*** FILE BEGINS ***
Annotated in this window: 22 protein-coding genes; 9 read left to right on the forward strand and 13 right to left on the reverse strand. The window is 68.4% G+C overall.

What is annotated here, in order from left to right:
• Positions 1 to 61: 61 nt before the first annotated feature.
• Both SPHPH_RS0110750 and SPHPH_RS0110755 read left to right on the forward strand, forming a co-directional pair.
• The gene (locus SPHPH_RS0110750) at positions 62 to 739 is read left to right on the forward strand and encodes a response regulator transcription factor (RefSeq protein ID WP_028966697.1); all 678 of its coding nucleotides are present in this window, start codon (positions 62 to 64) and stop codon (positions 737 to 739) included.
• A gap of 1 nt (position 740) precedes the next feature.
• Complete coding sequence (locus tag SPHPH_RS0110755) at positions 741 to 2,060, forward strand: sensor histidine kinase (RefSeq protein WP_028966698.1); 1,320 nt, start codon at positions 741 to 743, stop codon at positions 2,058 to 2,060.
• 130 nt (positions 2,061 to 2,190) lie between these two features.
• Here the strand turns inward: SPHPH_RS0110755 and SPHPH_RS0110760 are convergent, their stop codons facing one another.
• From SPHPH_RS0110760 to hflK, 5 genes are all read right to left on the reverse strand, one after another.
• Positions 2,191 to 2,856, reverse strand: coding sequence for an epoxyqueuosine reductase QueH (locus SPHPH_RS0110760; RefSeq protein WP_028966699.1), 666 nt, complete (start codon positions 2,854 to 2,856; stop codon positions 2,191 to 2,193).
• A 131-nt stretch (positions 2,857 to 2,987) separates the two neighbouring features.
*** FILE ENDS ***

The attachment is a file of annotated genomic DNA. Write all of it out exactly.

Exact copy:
Annotated in this window: 22 protein-coding genes; 9 read left to right on the forward strand and 13 right to left on the reverse strand. The window is 68.4% G+C overall.

What is annotated here, in order from left to right:
• Positions 1 to 61: 61 nt before the first annotated feature.
• Both SPHPH_RS0110750 and SPHPH_RS0110755 read left to right on the forward strand, forming a co-directional pair.
• The gene (locus SPHPH_RS0110750) at positions 62 to 739 is read left to right on the forward strand and encodes a response regulator transcription factor (RefSeq protein ID WP_028966697.1); all 678 of its coding nucleotides are present in this window, start codon (positions 62 to 64) and stop codon (positions 737 to 739) included.
• A gap of 1 nt (position 740) precedes the next feature.
• Complete coding sequence (locus tag SPHPH_RS0110755) at positions 741 to 2,060, forward strand: sensor histidine kinase (RefSeq protein WP_028966698.1); 1,320 nt, start codon at positions 741 to 743, stop codon at positions 2,058 to 2,060.
• 130 nt (positions 2,061 to 2,190) lie between these two features.
• Here the strand turns inward: SPHPH_RS0110755 and SPHPH_RS0110760 are convergent, their stop codons facing one another.
• From SPHPH_RS0110760 to hflK, 5 genes are all read right to left on the reverse strand, one after another.
• Positions 2,191 to 2,856, reverse strand: coding sequence for an epoxyqueuosine reductase QueH (locus SPHPH_RS0110760; RefSeq protein WP_028966699.1), 666 nt, complete (start codon positions 2,854 to 2,856; stop codon positions 2,191 to 2,193).
• A 131-nt stretch (positions 2,857 to 2,987) separates the two neighbouring features.